A warmly-clad scholar with staff and accompanied by a dog crosses a bridge as he walks toward an extensive villa, at the gate of which the host waits to greet his visitor. Leafless trees surround the house and perch atop the rocky cliff which rises precipitously behind to provide additional shelter. Most interesting are the techniques by which the image was created. Much of the background was washed in with wet ink, leaving the white ground of the paper to create the illusion of a heavy snow-fall covering the pictorial forms. And while some of the lines were drawn with a conventional brush, others, more scratchy and spontaneous, indicate as does the artist’s inscription that they were done with the balls of his fingers or the split end of a fingernail. The result is an image that is spontaneous, lively, and decidedly unconventional in effect, something quite difficult to achieve when the artist was working in a pictorial tradition already more than two thousand years old.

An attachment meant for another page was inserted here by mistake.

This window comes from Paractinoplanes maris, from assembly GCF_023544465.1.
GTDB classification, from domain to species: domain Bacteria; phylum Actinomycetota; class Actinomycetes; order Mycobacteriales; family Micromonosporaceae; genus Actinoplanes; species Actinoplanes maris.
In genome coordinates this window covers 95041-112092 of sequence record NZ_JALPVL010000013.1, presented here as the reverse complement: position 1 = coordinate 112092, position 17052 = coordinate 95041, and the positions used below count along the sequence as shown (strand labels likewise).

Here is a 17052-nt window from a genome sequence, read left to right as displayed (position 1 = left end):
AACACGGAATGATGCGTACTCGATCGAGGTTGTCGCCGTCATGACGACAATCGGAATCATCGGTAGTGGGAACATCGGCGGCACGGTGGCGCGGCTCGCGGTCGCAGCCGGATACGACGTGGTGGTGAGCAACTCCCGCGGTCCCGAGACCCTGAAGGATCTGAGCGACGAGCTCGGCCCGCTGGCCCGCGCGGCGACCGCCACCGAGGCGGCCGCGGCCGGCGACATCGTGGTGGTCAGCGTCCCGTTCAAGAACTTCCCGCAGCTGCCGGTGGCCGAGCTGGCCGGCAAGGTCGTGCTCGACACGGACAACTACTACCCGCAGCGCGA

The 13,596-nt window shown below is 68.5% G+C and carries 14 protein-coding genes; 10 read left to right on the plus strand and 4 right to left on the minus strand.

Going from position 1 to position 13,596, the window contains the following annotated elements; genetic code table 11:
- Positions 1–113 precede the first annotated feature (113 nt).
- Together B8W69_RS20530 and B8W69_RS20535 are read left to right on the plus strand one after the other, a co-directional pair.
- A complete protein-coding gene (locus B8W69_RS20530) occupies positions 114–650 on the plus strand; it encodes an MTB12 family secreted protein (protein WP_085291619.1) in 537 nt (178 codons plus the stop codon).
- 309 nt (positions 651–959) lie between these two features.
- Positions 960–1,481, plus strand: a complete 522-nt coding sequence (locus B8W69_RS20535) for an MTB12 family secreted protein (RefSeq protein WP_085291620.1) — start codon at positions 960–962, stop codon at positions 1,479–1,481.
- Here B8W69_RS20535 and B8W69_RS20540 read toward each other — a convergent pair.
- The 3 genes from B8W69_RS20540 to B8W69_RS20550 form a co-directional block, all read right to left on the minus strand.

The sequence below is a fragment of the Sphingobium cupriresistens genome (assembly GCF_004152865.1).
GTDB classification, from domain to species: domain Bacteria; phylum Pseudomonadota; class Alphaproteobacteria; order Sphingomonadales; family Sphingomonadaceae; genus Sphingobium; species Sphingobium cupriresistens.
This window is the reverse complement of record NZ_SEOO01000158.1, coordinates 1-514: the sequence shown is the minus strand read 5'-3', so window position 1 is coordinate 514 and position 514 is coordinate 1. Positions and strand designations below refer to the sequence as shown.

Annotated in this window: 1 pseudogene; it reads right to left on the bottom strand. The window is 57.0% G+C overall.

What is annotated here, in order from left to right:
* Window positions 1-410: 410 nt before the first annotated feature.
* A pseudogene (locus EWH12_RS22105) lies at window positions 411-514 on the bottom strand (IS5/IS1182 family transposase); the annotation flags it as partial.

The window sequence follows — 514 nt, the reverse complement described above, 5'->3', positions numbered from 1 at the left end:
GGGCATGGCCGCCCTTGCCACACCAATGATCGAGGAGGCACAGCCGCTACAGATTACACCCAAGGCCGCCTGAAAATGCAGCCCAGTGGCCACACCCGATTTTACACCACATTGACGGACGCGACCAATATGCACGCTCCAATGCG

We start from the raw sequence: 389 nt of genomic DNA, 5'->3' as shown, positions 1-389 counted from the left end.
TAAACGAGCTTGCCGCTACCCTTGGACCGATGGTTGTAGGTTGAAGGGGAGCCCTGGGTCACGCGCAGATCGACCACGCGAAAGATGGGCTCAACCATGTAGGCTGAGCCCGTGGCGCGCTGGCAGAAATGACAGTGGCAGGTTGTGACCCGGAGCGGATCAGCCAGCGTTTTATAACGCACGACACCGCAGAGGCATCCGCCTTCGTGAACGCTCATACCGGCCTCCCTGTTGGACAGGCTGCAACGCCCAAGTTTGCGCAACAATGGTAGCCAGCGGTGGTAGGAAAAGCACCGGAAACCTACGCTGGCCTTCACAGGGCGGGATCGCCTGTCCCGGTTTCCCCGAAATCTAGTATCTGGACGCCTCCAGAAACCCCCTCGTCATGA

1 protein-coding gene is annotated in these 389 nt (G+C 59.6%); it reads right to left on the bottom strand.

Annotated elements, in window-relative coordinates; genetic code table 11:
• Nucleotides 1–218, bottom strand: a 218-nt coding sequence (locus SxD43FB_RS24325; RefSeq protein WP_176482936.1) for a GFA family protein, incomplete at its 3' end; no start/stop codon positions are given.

Li Ta was born in Shun-t’ien, the modern city of Beijing. His earliest biography, the Tu-hui Chi-lueh, records that “he was capable in painting landscapes and flowers, the bigger the scroll the more wondrous the spirit. He once lived with Kao Ch’ieh-yuan (Kao Ch’i-p’ei) and came to a deep understanding of his method of washing with ink..” Kao Ch’i-p’ei (1660-1734) was serving in Beijing during the 1720s as junior vice-president of the Board of Punishments and it is likely that Li Ta lived with him at that time. Known especially for his finger-nail painted works, Kao frequently relied on assistants for certain aspect of his own paintings, such as the initial wetting of the paper and the addition of brushwork and some wash to his finger-inked inventions, and Li Ta may be regarded as having been among those very gifted collaborators.